110 Stebbins St. Ashland, VA 23005 , United States Call Seller 703.299.0800


Portrait of Mary Ball Houston of Memphis, Tennessee, ca. 1855

$ 16,500
  • Description
    ARTIST: Attr. to James Hart (1812-­1870)

    ORIGIN: Memphis, Tennessee

    COMMENTARY: A mid-twentieth century inscription on the reverse of the relined canvas bears neat block letters that identify the sitter as “Sally Houston Carr’s Mother/ Sam Houston’s Niece.”

    “Sally Houston Carr’s Mother” can be identified with certainty as Mary Ball Houston (1818-ca. 1859). However, the mid-twentieth century descendent who inscribed the painting mistook the sitter’s relationship to Sam Houston, for she was his sister-in-law, having married the Texas general’s younger brother William Houston (1802-1872) in 1836.

    The sitter’s age and style of clothing underscore her identity. The dress has short, narrow, bias-trimmed sleeves, and a broad neckline that drops to the shoulders—a style referred in the period as “a la Grecque.” The style was at its height when Houston turned 30 in 1848, and had given birth to five children.

    Itinerant Huntsville, Alabama artist James Hart (1812­1870) who painted the portrait frequently visited Memphis after 1839. Mary Houston likely met him at the luxurious Guyoso Hotel, managed by her husband William in the late 1840s, and from which Hart would later advertise. Indeed, one must wonder whether the artist “took her likeness” while lodging there or paid his bill with the portrait—and, whether he also recorded Mr. Houston on canvas. At present not one of the questions is yet answered.

    Regardless, Hart returned to the Houston’s neighborhood periodically for more than the next decade. He visited long enough in 1855-56—and then again in 1860—to appear in the city directory as a portrait painter. One portrait signed “Jas Hart/Pinxt./18[5]0,” depicts a woman wearing a short sleeve version of Ms. Houston’s dress. That sitter wears a late 1840s hairstyle looped to leave only the bottom of each ear exposed, and the hair piled high in the back to form a crown.

    As with many Tennesseans in the period, the Houstons were not secessionists when regional tensions heated in the 1850s. Her brother-in-law Governor Sam Houston was ardently pro Union, and the family moved to Washington DC in 1860 where her husband secured a government clerkship from President Abraham Lincoln. By the time they arrived in the capital, Mary Houston had died. At present, neither the specifics of her death nor her place of burial have is recorded.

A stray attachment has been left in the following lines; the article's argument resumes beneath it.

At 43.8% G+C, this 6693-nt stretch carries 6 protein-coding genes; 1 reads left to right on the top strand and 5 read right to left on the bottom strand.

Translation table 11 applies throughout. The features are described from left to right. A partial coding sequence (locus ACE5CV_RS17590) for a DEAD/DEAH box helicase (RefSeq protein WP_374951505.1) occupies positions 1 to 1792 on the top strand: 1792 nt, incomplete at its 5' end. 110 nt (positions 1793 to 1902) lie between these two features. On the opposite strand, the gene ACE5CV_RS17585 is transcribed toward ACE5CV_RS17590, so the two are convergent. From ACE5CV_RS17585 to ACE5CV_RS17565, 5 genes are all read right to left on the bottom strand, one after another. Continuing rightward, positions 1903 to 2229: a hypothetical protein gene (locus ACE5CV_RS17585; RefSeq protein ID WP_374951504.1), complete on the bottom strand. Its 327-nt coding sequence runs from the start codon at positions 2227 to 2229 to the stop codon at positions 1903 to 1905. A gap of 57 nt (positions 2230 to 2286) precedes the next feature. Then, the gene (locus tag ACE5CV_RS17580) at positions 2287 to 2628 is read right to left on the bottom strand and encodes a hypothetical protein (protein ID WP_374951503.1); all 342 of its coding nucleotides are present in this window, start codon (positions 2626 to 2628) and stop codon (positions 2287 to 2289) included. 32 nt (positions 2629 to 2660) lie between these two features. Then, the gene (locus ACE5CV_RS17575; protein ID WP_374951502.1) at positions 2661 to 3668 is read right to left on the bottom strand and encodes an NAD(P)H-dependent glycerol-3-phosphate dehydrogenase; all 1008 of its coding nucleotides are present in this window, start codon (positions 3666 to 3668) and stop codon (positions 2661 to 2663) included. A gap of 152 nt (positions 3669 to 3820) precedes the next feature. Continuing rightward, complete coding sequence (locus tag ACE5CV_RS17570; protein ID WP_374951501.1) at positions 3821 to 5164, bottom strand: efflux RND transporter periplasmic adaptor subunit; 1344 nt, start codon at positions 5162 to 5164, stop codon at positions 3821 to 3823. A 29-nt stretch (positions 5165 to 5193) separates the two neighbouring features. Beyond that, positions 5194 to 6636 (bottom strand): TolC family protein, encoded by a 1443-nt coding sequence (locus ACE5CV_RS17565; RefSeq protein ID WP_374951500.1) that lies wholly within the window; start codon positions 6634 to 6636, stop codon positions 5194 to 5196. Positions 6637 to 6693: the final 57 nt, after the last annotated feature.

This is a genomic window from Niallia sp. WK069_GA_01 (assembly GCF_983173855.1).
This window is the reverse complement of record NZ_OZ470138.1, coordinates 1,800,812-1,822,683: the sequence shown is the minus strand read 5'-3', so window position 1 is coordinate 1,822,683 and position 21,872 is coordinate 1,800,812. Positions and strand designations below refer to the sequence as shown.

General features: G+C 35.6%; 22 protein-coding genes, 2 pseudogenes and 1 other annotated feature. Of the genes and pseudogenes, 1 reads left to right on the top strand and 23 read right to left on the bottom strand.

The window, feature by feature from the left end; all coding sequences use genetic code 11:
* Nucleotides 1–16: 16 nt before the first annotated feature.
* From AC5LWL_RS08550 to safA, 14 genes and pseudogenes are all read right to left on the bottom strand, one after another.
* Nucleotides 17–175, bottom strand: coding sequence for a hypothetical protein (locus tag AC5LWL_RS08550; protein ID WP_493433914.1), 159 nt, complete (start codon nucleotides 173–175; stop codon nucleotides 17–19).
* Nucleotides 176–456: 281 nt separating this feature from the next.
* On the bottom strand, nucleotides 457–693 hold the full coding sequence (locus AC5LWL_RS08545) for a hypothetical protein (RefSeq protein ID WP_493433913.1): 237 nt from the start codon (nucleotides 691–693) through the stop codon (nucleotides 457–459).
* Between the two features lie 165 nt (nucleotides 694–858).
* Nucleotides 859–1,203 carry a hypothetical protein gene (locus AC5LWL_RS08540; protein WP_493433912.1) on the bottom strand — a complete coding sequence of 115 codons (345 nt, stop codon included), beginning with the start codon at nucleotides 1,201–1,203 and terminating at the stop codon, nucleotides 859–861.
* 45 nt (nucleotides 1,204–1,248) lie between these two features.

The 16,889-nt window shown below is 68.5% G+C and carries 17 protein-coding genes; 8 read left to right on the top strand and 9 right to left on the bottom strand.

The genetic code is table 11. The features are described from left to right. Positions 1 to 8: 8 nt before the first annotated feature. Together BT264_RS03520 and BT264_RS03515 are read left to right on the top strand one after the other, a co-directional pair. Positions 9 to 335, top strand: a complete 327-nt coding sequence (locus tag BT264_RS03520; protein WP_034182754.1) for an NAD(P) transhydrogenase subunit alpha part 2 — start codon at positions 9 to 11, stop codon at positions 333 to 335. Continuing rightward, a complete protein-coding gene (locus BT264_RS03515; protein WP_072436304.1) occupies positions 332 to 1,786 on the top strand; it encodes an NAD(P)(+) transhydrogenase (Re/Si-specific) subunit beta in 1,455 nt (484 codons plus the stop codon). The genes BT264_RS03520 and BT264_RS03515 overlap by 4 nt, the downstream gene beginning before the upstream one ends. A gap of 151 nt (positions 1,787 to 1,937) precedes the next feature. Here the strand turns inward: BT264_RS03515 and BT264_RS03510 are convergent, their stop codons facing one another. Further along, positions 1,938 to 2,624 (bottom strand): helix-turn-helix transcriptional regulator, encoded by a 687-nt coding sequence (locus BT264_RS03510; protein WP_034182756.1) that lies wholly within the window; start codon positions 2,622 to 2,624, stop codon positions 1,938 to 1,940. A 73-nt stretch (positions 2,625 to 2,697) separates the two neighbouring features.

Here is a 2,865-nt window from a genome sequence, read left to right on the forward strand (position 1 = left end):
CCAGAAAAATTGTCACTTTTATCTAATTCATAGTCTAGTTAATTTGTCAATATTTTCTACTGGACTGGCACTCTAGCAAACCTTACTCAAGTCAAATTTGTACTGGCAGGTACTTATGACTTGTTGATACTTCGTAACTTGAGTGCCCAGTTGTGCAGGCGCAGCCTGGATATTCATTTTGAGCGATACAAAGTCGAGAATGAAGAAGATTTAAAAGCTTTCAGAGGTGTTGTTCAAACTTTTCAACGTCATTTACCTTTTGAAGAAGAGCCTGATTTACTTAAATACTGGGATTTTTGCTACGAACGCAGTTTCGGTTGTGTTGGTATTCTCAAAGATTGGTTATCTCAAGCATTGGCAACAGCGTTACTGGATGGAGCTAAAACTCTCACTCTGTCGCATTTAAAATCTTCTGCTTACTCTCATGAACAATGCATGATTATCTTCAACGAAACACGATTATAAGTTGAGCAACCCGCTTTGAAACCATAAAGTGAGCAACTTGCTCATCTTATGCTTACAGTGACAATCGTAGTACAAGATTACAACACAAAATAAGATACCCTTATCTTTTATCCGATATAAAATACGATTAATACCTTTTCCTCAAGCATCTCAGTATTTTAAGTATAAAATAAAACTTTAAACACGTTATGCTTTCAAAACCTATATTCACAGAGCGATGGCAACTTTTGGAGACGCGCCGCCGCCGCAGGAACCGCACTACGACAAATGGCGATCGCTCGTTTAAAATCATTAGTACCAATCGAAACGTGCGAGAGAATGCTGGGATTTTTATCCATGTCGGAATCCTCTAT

PROVENANCE: The portrait descended thus:
    - Mary Elinor Ball (1818-d. before 1860) , m. William Houston (1802-1873), to daughter
    - Sally Houston Carr (Oct 11, 1835-1919), m. Rev. Horace Merwin Carr (7 Mar 1836-1922) to only son
    - Sam Houston Carr (b. 13 May 1865-1934) m. Ann Avery (b. abt. 1867- 3 May 1935 Surrey, England) , to one of two daughters
    - Sarita Carr Best (b. 1904, Cuba-d. 1944 Lake Florida)
    --or her sister--
    - Mary Houston Carr (b. 13 Oct 1905 Kansas, lived Florida 1926-17, last recorded returning from abroad 1929).
  • More Information
    Origin: United States, Tennessee
    Period: 19th Century
    Materials: Oil on relined canvas, with original white pine stretcher.
    Condition: Excellent. The portrait survives in fine condition on the original strainer. It shows expected wear, including several scattered pinpoint losses and an overall yellowed varnish. A detailed condition report is available upon request.
    Creation Date: 1855
    Styles / Movements: Folk Art
    Dealer Reference #: PT0281
    Incollect Reference #: 124676
  • Dimensions
    W. 28 in; H. 36 in;
    W. 71.12 cm; H. 91.44 cm;
Message from Seller:

Sumpter Priddy III, Inc. maintains superb relationships with an active group of collectors, as well as private and public institutions. Among its clients are the Museum of Early Southern Decorative Arts; the Colonial Williamsburg Foundation; the White House; the Maryland Historical Society; the Philadelphia Museum of Art; and Historic Deerfield, Inc.

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